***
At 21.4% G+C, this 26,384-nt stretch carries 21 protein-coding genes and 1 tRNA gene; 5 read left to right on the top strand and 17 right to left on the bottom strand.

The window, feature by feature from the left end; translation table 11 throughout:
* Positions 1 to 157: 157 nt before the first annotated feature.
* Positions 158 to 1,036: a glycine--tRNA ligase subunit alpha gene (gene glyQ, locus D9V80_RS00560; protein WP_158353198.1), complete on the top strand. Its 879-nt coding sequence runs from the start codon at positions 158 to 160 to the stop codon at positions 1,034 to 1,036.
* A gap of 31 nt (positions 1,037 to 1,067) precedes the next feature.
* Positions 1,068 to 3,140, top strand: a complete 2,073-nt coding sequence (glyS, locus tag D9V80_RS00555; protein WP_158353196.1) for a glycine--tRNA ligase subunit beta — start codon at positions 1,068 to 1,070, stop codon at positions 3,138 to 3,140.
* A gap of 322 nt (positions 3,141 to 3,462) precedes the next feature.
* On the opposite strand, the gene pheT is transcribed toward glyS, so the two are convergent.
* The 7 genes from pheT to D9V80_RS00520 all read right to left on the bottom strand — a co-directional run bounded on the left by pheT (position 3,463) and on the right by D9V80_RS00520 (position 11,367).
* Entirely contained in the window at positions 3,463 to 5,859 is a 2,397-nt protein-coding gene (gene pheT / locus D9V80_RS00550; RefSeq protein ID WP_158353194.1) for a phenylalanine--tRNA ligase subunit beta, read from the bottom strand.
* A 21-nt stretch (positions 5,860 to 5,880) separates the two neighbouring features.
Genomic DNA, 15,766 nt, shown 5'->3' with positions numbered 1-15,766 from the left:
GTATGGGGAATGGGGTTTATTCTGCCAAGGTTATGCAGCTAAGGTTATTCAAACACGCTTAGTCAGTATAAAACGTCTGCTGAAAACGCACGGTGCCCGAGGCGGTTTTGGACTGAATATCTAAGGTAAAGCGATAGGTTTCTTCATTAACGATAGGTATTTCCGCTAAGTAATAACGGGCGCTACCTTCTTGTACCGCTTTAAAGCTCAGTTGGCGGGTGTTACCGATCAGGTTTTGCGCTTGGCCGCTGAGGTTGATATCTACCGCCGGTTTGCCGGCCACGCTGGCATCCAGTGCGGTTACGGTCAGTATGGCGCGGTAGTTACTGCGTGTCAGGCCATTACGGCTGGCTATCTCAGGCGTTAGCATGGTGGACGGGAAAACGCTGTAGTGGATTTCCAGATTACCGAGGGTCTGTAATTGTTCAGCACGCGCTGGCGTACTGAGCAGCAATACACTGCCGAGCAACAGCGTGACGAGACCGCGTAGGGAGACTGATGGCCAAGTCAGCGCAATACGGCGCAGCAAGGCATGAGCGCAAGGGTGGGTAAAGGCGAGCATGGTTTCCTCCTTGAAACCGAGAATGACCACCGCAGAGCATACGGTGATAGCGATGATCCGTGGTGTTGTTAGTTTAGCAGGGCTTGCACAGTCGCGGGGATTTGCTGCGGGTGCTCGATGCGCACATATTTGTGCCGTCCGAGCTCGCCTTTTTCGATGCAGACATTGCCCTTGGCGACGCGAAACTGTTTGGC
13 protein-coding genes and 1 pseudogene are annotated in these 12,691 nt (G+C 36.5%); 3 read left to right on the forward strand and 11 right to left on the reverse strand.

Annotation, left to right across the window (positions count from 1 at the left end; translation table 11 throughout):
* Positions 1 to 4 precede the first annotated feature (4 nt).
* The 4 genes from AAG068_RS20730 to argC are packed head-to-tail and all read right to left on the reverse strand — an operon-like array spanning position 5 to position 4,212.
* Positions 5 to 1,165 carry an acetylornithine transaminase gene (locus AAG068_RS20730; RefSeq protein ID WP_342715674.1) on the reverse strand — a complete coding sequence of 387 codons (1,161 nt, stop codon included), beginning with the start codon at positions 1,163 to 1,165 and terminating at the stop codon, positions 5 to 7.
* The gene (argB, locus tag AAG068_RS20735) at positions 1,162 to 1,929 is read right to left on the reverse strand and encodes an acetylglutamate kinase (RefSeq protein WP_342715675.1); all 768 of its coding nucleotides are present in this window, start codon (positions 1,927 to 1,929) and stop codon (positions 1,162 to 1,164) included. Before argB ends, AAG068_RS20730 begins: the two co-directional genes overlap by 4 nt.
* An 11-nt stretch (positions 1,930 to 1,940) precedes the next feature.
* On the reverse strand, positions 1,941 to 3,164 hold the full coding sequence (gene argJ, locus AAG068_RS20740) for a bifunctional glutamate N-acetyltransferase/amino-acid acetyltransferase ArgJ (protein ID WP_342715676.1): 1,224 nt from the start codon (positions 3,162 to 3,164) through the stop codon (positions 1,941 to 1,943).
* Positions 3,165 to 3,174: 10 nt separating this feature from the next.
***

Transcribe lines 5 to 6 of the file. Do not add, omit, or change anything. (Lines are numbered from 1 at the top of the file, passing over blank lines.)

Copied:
* A gap of 31 nt (positions 1,037 to 1,067) precedes the next feature.
* Positions 1,068 to 3,140, top strand: a complete 2,073-nt coding sequence (glyS, locus tag D9V80_RS00555; protein WP_158353196.1) for a glycine--tRNA ligase subunit beta — start codon at positions 1,068 to 1,070, stop codon at positions 3,138 to 3,140.